Quebec maple syrup producers say they're being bullied by the cartel that controls their industry
In 2013, the union that is supposed to protect maple syrup producer Steve Côté and his small business showed up at his door and took away every drop of his syrup.
They did the same in 2014. Then, last year, they went even further — sending security guards to watch over the syrup 24 hours a day, seven days a week.
As Côté tells Day 6 host Brent Bambury, the guards were watching more than the syrup.
"They were also watching me. Even the people coming to the sugar shack, the guards were taking licence plate numbers and names. It's like visiting someone in jail," he says.
Côté owns a farm in Saint-Mathias-de-Bonneterre, Quebec. He produces maple syrup for a living, just like his father did before him. But Côté has to contend with the Fédération des producteurs acéricoles du Québec. And he's not happy about it.
They were asking for $656,000 in fines... I never thought producing maple syrup would cost me so much.- Steve Côté
A post on the organization's website says its mission is to "defend and promote our members' economic, social, and moral interests."
Côté says that's not the case. In fact, he says the union behaves more like a cartel — and hinders his freedom as an entrepreneur.
Under the Fédération's control, individual producers are told how much syrup they can produce, where they can sell it and what price they're going to get for it. They're also expected to pay the Fédération 12 cents for every pound of syrup they sell.
That didn't jive with Côté, who opted to sell his product outside the set parameters. When the Fédération found out in 2012, it took legal action.
"They sent me some legal papers," he says. "One of the first letters I got, they were asking for $656,000 in fines. It's a lot of money. I never thought producing maple syrup would cost me so much."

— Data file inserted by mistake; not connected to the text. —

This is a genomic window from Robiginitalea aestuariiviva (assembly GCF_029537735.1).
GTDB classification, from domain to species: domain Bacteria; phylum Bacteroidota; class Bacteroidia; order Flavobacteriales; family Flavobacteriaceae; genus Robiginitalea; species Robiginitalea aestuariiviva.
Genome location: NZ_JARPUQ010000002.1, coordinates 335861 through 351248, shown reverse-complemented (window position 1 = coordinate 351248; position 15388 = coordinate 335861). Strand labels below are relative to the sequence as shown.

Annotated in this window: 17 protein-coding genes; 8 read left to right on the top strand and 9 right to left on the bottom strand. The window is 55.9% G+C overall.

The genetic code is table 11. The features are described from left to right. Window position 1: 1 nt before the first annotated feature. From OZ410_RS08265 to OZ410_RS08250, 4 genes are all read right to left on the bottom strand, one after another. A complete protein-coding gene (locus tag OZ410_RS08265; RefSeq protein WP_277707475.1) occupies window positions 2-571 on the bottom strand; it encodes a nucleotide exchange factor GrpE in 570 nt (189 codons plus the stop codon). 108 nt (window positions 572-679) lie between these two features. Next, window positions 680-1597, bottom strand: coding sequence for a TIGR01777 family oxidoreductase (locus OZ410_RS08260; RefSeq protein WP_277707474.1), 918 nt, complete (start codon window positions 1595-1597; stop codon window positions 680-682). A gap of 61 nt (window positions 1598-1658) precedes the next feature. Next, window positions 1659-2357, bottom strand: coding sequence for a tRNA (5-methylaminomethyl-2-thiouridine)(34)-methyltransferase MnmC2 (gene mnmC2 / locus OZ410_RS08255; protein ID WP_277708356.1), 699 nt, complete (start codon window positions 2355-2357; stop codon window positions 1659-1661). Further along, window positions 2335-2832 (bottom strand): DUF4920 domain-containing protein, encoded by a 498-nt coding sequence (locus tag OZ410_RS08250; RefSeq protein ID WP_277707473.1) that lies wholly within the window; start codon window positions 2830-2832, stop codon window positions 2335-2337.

Rebellion among Quebec syrup producers
Maple syrup sells for more than 20 times the price of oil, and Quebec produces around 70 per cent of the world's supply. That translates to more than $800-million for Canada's economy.
Côté prefers an open market — so, despite being forced to join the Fédération, he gave himself permission to bend the rules. He started selling what he wanted, when he wanted, to whomever he wanted. And he says he's not alone.
He also says most of the discouraged producers don't want to complain in public, because they know if they do, the Fédération will go after them.
In most cases, the union owes the producers quite a bit of money. According to Côté, that fear of retribution keeps them quiet.
"I know a couple in their eighties," he says. "They've been making maple syrup for the last 56 years and they've got 8,000 taps. Now they face a fine of more than $284,000."
"That's the value of their sugar bush; that's the value of the whole thing. They've been working their whole lives, and now they're [the union] going to throw them in the street? It's ridiculous."
On breaking the rules
In the 1980s and 1990s, there was little-to-no regulation in the syrup market. Simon Trépanier, executive director the Fédération des producteurs acéricoles du Québec, says the union's rules were developed to help boost development in a stagnant market.
"The price was awful — some years very high, some years very low — and the exports were on the downside," Trépanier says. "The rules made the price stable and made sure that the market is developed."
Trépanier says his organization made the rules, set the price, and stabilized the Quebec's syrup industry.
Not surprisingly, Côté doesn't agree. He says his father was producing in the '80s and '90s and the industry was growing every year.
"Maple syrup wasn't born when the Fédération started," says Côté.
Threat to livelihood
If Côté's standoff with the Fédération des producteurs acéricoles du Québec keeps going this way, he'll have to shut the doors.
"I'm working here and there and my wife is working so we're trying to keep up but I don't think we'll be able to do it for that long," he says, adding that he doesn't expect he'll be able to pay the fine: "Not unless I win the lottery."
Still, Côté believes the situation can be fixed.
In February, the government of Quebec recommended that the Fédération loosen up its rules on maple syrup production. That ruling came down from the Agriculture Minister.
"There were 22 recommendations but nothing has been done yet," Côté says.